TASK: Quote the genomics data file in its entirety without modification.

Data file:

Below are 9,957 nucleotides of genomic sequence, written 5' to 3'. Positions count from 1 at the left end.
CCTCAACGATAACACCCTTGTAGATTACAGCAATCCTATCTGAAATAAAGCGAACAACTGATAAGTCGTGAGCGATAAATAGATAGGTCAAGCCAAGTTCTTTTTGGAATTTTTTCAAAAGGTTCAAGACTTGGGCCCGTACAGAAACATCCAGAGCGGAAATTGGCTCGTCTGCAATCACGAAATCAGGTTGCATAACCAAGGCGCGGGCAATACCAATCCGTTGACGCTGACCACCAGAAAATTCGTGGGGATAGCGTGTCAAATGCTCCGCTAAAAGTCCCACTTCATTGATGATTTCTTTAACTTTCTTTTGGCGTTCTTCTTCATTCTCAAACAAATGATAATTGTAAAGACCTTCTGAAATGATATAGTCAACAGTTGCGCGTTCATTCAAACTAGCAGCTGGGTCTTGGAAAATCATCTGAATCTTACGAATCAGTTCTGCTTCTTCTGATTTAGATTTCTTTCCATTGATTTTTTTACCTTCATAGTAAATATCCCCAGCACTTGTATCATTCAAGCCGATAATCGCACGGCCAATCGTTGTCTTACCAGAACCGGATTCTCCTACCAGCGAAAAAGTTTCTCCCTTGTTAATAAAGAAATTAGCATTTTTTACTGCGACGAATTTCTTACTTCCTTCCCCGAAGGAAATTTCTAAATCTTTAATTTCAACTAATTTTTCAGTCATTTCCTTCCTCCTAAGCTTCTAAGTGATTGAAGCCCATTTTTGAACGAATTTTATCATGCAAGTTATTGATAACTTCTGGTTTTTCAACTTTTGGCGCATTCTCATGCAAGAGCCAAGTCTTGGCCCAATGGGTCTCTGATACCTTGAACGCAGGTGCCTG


Below are 9,957 nucleotides of genomic sequence, written 5' to 3'. Positions count from 1 at the left end.
CCTCAACGATAACACCCTTGTAGATTACAGCAATCCTATCTGAAATAAAGCGAACAACTGATAAGTCGTGAGCGATAAATAGATAGGTCAAGCCAAGTTCTTTTTGGAATTTTTTCAAAAGGTTCAAGACTTGGGCCCGTACAGAAACATCCAGAGCGGAAATTGGCTCGTCTGCAATCACGAAATCAGGTTGCATAACCAAGGCGCGGGCAATACCAATCCGTTGACGCTGACCACCAGAAAATTCGTGGGGATAGCGTGTCAAATGCTCCGCTAAAAGTCCCACTTCATTGATGATTTCTTTAACTTTCTTTTGGCGTTCTTCTTCATTCTCAAACAAATGATAATTGTAAAGACCTTCTGAAATGATATAGTCAACAGTTGCGCGTTCATTCAAACTAGCAGCTGGGTCTTGGAAAATCATCTGAATCTTACGAATCAGTTCTGCTTCTTCTGATTTAGATTTCTTTCCATTGATTTTTTTACCTTCATAGTAAATATCCCCAGCACTTGTATCATTCAAGCCGATAATCGCACGGCCAATCGTTGTCTTACCAGAACCGGATTCTCCTACCAGCGAAAAAGTTTCTCCCTTGTTAATAAAGAAATTAGCATTTTTTACTGCGACGAATTTCTTACTTCCTTCCCCGAAGGAAATTTCTAAATCTTTAATTTCAACTAATTTTTCAGTCATTTCCTTCCTCCTAAGCTTCTAAGTGATTGAAGCCCATTTTTGAACGAATTTTATCATGCAAGTTATTGATAACTTCTGGTTTTTCAACTTTTGGCGCATTCTCATGCAAGAGCCAAGTCTTGGCCCAATGGGTCTCTGATACCTTGAACGCAGGTGCCTG